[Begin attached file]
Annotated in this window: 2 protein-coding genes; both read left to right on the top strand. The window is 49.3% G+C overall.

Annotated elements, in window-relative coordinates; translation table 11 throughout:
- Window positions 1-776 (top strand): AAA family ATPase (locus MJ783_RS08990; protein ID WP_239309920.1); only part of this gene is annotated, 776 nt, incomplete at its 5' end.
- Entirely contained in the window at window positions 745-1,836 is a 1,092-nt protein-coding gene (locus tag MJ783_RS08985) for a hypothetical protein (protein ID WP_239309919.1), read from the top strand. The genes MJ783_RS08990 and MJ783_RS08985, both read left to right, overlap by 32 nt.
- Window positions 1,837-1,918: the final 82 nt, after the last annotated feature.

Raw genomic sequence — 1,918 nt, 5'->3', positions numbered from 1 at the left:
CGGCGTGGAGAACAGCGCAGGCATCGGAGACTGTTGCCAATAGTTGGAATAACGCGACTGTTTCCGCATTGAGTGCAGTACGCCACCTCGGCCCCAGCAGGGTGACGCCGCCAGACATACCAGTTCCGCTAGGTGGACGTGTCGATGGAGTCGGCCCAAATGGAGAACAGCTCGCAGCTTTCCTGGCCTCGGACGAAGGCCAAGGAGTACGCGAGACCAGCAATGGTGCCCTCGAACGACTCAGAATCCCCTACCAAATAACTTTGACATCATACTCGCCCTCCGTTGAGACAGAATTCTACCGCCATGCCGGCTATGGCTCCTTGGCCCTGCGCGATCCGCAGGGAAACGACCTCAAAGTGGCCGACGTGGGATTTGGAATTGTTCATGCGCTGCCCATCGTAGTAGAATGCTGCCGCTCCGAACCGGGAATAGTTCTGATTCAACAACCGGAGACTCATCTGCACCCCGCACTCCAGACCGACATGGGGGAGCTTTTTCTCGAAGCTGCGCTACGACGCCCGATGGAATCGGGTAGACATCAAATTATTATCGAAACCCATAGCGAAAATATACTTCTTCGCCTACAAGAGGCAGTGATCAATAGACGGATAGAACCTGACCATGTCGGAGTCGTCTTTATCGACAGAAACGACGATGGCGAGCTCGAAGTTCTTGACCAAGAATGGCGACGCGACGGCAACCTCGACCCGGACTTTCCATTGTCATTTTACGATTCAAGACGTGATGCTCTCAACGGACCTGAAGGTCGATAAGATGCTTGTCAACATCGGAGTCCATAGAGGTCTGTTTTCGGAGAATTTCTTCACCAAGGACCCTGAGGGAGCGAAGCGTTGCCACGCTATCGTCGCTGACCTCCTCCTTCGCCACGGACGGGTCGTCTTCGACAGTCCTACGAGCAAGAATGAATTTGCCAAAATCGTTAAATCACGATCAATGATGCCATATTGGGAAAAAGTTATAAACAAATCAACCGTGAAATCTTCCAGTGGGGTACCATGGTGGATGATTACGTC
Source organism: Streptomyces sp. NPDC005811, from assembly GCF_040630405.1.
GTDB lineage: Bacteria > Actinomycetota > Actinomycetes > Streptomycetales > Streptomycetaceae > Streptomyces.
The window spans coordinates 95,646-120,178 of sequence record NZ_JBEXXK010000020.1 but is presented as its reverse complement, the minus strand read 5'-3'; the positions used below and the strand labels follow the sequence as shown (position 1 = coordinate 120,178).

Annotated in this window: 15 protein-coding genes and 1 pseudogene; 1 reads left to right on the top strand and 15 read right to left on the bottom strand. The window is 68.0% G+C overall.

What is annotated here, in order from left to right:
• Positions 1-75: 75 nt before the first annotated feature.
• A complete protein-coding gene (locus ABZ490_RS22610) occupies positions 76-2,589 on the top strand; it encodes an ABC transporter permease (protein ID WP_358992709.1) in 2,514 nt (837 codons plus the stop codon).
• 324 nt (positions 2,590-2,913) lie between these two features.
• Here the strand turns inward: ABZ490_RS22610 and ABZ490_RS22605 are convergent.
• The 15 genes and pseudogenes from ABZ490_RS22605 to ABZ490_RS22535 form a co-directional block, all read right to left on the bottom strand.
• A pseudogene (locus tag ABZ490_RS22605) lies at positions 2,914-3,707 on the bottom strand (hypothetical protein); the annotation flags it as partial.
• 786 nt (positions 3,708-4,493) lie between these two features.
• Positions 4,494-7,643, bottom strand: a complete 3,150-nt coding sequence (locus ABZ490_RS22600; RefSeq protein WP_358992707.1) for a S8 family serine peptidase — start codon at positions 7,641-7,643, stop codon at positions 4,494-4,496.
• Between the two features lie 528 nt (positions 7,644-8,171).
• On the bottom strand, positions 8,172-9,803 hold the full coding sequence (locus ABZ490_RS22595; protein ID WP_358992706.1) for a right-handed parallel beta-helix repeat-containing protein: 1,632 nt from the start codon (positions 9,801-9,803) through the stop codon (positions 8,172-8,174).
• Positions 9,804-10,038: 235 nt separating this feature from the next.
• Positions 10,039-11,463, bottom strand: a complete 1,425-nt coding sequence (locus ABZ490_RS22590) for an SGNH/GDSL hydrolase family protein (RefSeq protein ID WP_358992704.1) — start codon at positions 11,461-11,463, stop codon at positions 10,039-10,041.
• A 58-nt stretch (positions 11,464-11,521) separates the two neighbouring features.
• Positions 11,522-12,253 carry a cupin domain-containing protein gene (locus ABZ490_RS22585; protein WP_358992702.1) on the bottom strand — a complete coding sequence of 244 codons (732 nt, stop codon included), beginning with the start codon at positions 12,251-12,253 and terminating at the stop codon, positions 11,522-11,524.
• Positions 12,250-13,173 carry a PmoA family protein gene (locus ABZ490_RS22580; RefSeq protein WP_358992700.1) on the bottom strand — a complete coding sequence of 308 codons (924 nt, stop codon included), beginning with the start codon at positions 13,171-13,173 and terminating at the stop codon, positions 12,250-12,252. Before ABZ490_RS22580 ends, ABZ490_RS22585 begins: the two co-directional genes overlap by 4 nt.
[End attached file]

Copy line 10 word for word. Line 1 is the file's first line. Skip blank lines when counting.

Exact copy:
The window spans coordinates 95,646-120,178 of sequence record NZ_JBEXXK010000020.1 but is presented as its reverse complement, the minus strand read 5'-3'; the positions used below and the strand labels follow the sequence as shown (position 1 = coordinate 120,178).